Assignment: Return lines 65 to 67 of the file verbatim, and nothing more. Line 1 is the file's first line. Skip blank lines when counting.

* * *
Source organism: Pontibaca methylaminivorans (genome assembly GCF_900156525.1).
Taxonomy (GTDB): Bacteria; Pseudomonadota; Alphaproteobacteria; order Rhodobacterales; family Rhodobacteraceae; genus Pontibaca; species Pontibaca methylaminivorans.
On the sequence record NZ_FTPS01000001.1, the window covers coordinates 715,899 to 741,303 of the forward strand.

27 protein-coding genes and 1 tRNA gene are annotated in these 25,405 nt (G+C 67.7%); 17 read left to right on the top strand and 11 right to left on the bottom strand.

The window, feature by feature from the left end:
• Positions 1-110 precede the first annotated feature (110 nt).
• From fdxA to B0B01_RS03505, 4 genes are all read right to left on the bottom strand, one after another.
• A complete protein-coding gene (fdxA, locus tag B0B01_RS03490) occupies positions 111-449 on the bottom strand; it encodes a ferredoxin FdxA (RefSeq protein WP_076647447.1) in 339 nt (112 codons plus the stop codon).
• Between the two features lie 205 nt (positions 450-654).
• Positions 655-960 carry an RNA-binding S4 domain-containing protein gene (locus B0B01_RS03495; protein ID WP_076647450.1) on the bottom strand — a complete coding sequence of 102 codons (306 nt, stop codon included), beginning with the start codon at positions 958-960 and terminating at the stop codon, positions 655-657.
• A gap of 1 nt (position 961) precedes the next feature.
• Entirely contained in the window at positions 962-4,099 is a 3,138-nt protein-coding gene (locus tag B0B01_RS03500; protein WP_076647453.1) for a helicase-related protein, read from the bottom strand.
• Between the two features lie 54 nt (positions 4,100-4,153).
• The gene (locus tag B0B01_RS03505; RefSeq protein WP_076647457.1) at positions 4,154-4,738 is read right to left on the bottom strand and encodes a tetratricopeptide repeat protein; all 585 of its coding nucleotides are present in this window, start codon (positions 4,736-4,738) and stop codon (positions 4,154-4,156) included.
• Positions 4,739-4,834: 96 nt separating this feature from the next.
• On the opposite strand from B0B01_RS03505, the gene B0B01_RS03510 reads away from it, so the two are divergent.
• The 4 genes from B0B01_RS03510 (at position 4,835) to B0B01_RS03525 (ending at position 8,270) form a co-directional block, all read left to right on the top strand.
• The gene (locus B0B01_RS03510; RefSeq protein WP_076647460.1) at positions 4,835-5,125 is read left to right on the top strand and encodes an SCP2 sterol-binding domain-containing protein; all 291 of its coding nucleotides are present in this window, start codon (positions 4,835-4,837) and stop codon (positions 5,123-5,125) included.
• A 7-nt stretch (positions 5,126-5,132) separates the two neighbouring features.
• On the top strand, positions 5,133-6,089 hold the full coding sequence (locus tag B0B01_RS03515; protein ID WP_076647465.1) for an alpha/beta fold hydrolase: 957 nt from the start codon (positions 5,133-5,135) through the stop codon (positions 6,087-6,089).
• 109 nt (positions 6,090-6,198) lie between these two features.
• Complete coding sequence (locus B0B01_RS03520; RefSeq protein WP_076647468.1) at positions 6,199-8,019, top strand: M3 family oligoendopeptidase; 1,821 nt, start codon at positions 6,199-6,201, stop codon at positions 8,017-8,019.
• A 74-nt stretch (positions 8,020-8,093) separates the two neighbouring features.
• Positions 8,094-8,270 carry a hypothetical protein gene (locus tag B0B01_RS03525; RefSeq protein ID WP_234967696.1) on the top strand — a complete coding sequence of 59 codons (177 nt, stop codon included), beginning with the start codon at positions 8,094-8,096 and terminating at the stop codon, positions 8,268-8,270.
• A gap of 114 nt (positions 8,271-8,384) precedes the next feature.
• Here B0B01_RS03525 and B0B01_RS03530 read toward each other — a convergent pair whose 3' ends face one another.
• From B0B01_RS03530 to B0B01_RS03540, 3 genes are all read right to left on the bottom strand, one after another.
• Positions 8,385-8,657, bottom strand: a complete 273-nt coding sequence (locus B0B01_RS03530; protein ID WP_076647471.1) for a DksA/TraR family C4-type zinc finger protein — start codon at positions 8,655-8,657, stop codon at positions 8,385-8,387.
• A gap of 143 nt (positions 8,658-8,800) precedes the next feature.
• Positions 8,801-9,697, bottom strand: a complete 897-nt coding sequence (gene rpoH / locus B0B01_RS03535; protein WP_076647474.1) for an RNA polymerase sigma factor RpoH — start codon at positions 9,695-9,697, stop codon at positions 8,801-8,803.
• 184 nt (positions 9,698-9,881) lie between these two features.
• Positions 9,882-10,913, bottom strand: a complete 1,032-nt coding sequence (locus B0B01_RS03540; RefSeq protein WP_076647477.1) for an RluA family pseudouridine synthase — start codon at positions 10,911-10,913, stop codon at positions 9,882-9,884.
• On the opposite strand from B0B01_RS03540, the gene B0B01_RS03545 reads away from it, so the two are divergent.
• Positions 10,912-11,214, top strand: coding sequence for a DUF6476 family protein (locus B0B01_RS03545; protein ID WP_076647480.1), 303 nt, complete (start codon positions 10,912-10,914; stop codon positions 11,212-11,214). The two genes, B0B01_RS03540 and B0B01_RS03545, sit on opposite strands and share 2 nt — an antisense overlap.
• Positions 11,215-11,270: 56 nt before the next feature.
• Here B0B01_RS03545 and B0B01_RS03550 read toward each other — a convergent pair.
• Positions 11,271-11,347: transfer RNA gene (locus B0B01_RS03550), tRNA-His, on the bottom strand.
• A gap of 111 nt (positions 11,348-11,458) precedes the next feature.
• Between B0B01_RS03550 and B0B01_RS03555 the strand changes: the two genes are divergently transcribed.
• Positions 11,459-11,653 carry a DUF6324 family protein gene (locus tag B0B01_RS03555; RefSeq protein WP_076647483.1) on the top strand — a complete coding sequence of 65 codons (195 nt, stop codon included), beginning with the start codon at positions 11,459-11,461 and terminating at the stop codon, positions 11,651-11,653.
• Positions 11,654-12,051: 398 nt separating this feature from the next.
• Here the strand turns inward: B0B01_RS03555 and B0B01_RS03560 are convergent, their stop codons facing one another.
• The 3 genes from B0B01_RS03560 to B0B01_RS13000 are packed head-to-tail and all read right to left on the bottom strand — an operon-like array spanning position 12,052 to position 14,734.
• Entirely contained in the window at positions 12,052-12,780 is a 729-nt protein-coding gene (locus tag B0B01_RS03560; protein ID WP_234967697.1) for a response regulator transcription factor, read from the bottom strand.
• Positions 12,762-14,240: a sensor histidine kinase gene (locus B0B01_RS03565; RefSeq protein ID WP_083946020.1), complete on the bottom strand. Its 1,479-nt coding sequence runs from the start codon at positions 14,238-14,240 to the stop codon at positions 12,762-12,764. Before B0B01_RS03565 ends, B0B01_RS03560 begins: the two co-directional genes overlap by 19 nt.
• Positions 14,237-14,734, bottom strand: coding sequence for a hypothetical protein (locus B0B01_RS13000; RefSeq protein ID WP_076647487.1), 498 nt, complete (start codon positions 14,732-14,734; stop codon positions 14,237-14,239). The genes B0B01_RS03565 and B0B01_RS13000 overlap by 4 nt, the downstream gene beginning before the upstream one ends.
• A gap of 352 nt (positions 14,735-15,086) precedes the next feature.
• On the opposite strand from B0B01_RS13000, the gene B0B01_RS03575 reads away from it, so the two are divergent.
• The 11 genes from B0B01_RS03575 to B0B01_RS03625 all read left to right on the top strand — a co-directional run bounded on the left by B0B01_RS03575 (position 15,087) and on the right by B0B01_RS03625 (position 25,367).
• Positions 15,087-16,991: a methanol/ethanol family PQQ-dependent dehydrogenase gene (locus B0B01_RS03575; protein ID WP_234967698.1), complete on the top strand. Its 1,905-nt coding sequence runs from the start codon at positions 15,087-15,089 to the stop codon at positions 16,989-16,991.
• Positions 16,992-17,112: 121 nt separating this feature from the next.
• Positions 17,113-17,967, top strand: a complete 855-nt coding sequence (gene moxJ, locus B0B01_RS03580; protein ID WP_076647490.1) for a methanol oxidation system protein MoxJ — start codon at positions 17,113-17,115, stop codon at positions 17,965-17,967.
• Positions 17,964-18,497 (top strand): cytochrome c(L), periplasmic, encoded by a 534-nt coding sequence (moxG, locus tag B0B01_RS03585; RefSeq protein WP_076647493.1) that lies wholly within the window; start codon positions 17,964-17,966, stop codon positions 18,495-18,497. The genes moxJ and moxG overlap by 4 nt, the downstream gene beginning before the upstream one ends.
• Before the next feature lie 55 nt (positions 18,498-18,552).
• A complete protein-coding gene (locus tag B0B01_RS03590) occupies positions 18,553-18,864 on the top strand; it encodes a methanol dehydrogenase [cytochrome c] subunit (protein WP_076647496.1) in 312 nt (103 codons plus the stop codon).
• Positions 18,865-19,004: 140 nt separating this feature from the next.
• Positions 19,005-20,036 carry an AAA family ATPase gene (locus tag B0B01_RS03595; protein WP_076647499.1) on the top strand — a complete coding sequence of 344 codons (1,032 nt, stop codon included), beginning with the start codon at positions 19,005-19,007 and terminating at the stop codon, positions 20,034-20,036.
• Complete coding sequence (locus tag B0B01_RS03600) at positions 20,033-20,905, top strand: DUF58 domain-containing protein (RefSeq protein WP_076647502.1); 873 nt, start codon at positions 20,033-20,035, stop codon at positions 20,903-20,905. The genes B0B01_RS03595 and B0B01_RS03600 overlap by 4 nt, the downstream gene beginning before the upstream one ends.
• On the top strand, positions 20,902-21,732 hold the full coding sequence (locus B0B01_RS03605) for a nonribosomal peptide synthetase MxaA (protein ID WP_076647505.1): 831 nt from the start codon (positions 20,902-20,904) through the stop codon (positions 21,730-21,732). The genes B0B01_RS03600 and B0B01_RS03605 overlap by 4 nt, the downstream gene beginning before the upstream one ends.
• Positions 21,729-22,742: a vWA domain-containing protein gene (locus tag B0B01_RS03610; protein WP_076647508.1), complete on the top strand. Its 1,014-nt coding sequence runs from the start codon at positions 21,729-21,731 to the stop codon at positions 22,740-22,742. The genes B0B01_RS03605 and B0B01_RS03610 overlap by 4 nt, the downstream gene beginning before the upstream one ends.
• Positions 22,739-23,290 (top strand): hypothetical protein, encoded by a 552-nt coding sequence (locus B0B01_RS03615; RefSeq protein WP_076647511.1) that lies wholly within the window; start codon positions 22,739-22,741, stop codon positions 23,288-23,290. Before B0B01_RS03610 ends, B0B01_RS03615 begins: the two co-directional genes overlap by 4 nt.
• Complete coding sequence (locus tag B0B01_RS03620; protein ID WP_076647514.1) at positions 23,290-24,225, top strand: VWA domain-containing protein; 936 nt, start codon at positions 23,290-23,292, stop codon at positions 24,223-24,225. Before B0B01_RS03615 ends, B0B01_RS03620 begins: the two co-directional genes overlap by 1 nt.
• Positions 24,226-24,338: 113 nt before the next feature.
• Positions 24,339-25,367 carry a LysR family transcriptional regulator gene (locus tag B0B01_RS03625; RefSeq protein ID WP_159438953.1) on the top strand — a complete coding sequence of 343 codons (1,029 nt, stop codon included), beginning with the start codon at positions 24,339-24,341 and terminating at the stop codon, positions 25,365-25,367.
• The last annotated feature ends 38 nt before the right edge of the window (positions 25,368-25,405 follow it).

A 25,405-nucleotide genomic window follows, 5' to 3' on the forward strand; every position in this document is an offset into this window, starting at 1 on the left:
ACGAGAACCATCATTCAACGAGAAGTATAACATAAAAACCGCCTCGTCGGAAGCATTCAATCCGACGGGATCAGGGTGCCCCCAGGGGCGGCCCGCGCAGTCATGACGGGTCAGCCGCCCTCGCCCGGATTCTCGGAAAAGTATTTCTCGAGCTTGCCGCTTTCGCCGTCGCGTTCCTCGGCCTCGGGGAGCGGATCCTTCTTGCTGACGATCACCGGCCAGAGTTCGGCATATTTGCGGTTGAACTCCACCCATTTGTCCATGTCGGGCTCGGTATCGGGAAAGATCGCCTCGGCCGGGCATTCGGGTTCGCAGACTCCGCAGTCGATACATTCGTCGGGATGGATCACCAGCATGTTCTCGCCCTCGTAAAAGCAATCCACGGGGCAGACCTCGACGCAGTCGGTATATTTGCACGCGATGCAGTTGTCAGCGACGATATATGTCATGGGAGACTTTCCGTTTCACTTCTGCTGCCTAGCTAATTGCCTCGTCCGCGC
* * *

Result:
• The last annotated feature ends 38 nt before the right edge of the window (positions 25,368-25,405 follow it).

A 25,405-nucleotide genomic window follows, 5' to 3' on the forward strand; every position in this document is an offset into this window, starting at 1 on the left:
ACGAGAACCATCATTCAACGAGAAGTATAACATAAAAACCGCCTCGTCGGAAGCATTCAATCCGACGGGATCAGGGTGCCCCCAGGGGCGGCCCGCGCAGTCATGACGGGTCAGCCGCCCTCGCCCGGATTCTCGGAAAAGTATTTCTCGAGCTTGCCGCTTTCGCCGTCGCGTTCCTCGGCCTCGGGGAGCGGATCCTTCTTGCTGACGATCACCGGCCAGAGTTCGGCATATTTGCGGTTGAACTCCACCCATTTGTCCATGTCGGGCTCGGTATCGGGAAAGATCGCCTCGGCCGGGCATTCGGGTTCGCAGACTCCGCAGTCGATACATTCGTCGGGATGGATCACCAGCATGTTCTCGCCCTCGTAAAAGCAATCCACGGGGCAGACCTCGACGCAGTCGGTATATTTGCACGCGATGCAGTTGTCAGCGACGATATATGTCATGGGAGACTTTCCGTTTCACTTCTGCTGCCTAGCTAATTGCCTCGTCCGCGC